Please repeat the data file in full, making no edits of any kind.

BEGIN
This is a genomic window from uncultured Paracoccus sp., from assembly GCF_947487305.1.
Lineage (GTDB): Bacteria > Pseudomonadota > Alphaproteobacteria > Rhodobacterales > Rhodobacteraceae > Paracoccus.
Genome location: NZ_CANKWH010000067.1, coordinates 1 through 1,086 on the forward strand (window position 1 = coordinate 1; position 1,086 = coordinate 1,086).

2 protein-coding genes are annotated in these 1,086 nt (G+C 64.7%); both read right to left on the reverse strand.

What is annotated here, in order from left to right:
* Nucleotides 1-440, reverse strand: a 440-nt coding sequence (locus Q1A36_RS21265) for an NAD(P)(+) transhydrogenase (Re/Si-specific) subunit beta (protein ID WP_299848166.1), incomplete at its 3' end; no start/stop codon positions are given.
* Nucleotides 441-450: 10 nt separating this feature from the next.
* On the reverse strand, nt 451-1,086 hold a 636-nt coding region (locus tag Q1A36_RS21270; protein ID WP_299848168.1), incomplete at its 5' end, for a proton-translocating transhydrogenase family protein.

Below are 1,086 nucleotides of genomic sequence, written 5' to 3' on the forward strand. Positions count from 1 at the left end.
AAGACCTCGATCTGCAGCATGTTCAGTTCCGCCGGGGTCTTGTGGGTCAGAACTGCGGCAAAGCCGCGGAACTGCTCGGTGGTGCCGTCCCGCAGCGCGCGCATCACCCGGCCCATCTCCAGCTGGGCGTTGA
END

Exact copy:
This is a genomic window from uncultured Paracoccus sp., from assembly GCF_947487305.1.
Lineage (GTDB): Bacteria > Pseudomonadota > Alphaproteobacteria > Rhodobacterales > Rhodobacteraceae > Paracoccus.
Genome location: NZ_CANKWH010000067.1, coordinates 1 through 1,086 on the forward strand (window position 1 = coordinate 1; position 1,086 = coordinate 1,086).

2 protein-coding genes are annotated in these 1,086 nt (G+C 64.7%); both read right to left on the reverse strand.

What is annotated here, in order from left to right:
* Nucleotides 1-440, reverse strand: a 440-nt coding sequence (locus Q1A36_RS21265) for an NAD(P)(+) transhydrogenase (Re/Si-specific) subunit beta (protein ID WP_299848166.1), incomplete at its 3' end; no start/stop codon positions are given.
* Nucleotides 441-450: 10 nt separating this feature from the next.
* On the reverse strand, nt 451-1,086 hold a 636-nt coding region (locus tag Q1A36_RS21270; protein ID WP_299848168.1), incomplete at its 5' end, for a proton-translocating transhydrogenase family protein.

Below are 1,086 nucleotides of genomic sequence, written 5' to 3' on the forward strand. Positions count from 1 at the left end.
AAGACCTCGATCTGCAGCATGTTCAGTTCCGCCGGGGTCTTGTGGGTCAGAACTGCGGCAAAGCCGCGGAACTGCTCGGTGGTGCCGTCCCGCAGCGCGCGCATCACCCGGCCCATCTCCAGCTGGGCGTTGA